The project has several components, including community micro-projects; income-generating activities; the rehabilitation of public buildings; a youth support program; and micro-credits.

The project has benefited about 250,000 people, half of whom are women. Beneficiaries of the livelihood support activities report, on average, a 45% increase in monthly household income. More than 1,000 young IDPs have found employment after participating in the youth training component. The IDPs who have started a business with support from the project have reported a 100% success rate. The repayment rate on micro-finance loans currently stands at 100%, and almost 90% of beneficiaries are interested in securing a new loan after paying back the current one.

Following project interventions, three-quarters of the families living at the community centers rate their housing conditions as good or excellent compared to only 1% at the start of project. Almost all of the project beneficiaries report feeling able to influence development decisions, and there is increased trust between IDPs and their host communities in the areas where project activities took place. 

 

Last Updated: Oct 07, 2016

Economy

RECENT ECONOMIC DEVELOPMENTS

Azerbaijan continues to suffer from the protracted slump in global oil prices, and GDP declined by 3.4% (y-o-y) in the first half of 2016. Although oil GDP grew by 2%, non-oil output shrank by 6%. This was due to cuts in public investment, a crucial component of non-oil growth, and depressed market sentiment related to the large manat devaluations in 2015. The Government is accelerating the implementation of its structural reform agenda, including measures to simplify customs clearance and licensing procedures.

The current account position deteriorated, recording a deficit of 4.6% of GDP at end-June 2016 from a near balanced position a year earlier, due to a 40% (y-o-y) decline in oil exports in value.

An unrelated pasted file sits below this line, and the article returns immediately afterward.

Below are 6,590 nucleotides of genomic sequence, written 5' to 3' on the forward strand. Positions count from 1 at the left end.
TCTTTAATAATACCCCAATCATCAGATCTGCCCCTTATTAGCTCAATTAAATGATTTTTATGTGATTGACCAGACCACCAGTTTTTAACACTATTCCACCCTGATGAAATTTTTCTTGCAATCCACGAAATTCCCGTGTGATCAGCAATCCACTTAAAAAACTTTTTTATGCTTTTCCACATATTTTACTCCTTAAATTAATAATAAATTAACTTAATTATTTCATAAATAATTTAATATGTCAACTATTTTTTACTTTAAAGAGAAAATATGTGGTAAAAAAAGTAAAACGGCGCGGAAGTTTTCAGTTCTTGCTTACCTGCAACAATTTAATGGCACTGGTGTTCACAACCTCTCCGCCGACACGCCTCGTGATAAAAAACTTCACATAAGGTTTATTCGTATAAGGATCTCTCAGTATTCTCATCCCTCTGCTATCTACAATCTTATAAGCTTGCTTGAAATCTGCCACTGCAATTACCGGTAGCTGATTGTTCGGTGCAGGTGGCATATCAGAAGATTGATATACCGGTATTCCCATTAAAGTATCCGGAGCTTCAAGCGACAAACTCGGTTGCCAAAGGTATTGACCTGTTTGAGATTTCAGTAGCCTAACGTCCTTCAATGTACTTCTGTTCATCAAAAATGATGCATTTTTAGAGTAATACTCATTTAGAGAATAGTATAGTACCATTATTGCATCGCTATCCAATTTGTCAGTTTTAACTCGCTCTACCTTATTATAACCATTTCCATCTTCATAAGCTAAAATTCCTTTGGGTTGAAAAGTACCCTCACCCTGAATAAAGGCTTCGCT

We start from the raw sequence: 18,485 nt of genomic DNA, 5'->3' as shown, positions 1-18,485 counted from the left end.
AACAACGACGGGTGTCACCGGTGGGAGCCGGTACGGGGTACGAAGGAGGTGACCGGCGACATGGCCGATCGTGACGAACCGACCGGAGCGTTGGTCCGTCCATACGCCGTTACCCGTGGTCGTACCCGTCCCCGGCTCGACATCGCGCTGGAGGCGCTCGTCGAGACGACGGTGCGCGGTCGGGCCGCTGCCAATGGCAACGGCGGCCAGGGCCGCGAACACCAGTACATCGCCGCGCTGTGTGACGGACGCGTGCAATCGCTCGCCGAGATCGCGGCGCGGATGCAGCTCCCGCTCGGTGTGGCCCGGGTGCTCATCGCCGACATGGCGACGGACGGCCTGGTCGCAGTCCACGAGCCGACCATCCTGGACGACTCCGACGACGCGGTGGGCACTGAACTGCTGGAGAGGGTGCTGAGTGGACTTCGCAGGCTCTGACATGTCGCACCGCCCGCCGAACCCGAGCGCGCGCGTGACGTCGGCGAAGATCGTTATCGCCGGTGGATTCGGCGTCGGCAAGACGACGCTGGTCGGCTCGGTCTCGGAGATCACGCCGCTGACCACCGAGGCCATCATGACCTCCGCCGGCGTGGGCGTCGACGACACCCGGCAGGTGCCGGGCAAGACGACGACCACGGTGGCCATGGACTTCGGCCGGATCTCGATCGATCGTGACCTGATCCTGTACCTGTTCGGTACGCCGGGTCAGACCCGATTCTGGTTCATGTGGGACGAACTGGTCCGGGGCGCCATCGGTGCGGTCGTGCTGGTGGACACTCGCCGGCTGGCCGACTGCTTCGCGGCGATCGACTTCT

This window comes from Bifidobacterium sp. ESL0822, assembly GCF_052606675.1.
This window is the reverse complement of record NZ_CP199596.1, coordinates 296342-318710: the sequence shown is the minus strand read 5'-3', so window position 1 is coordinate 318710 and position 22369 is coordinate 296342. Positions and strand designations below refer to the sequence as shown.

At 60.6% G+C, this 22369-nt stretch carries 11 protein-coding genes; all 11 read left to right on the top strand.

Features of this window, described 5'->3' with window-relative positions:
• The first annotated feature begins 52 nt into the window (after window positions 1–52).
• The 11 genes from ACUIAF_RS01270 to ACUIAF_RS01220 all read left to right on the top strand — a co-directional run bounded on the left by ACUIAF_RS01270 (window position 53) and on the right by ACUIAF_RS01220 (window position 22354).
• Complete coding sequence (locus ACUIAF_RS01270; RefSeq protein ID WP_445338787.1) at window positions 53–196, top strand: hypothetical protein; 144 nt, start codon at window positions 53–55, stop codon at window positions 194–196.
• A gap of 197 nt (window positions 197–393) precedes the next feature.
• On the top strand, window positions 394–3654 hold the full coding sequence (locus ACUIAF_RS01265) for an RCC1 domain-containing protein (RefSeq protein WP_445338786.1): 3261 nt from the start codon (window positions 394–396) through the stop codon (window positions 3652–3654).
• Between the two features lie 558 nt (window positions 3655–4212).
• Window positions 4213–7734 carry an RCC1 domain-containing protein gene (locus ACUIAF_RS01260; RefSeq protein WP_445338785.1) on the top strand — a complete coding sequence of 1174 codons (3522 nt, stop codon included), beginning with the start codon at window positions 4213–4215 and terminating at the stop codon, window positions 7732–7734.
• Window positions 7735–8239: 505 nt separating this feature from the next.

Inflation is on the rise, with the official rate reaching 11.4% in July (y-o-y), due to the devaluation pass-through effect.  To curb inflationary pressures, the central bank has raised policy rates in steps from 3 to 15% since February 2016 while holding deposit auctions to maintain tight liquidity conditions.

Despite significantly lower oil revenues and increases in wages, pensions, and targeted social assistance, the consolidated fiscal position (including extra-budgetary spending by the Oil Fund) recorded a surplus of 3.8% of GDP in the first half of 2016, supported by cuts in public investment and higher customs revenue resulting from the devaluation.

A bank restructuring process is under way. Since late 2015, the authorities have revoked the licenses of 12 small banks due to poor capitalization, while the rehabilitation of larger banks is under way. Deposit withdrawals have continued in 2016.  Bank credits contracted by 24% (y-o-y) in the first half of 2016.  

Steady poverty reduction over the past decade, fueled by growing oil revenues, is unlikely to continue in 2016. A poverty impact simulation of the inflation spike of June 2015–February 2016 indicates that close to 300,000 Azerbaijanis could be forced to live on less than AZN 72.5 per month, a consumption level about half the official poverty line of AZN 135.6 in 2015.

Administrative data in early 2016 show an increase in the number of people seeking employment and financial assistance, likely reflecting the collapse of the construction sector, which has been the largest contributor to employment growth in recent years.

ECONOMIC OUTLOOK

GDP is projected to contract by 3% in 2016. Over the medium term, the gradual recovery of oil prices and the anticipated opening of a new gas field in 2018 are likely to support growth and the current account balance.

The consolidated fiscal deficit is projected to widen sharply to 8% of GDP in 2016, reflecting extra-budgetary transfers from the Oil Fund for the construction of the Southern Caucasus Gas Corridor pipeline (5% of GDP), the bulk of which is being undertaken outside the country through foreign direct investment.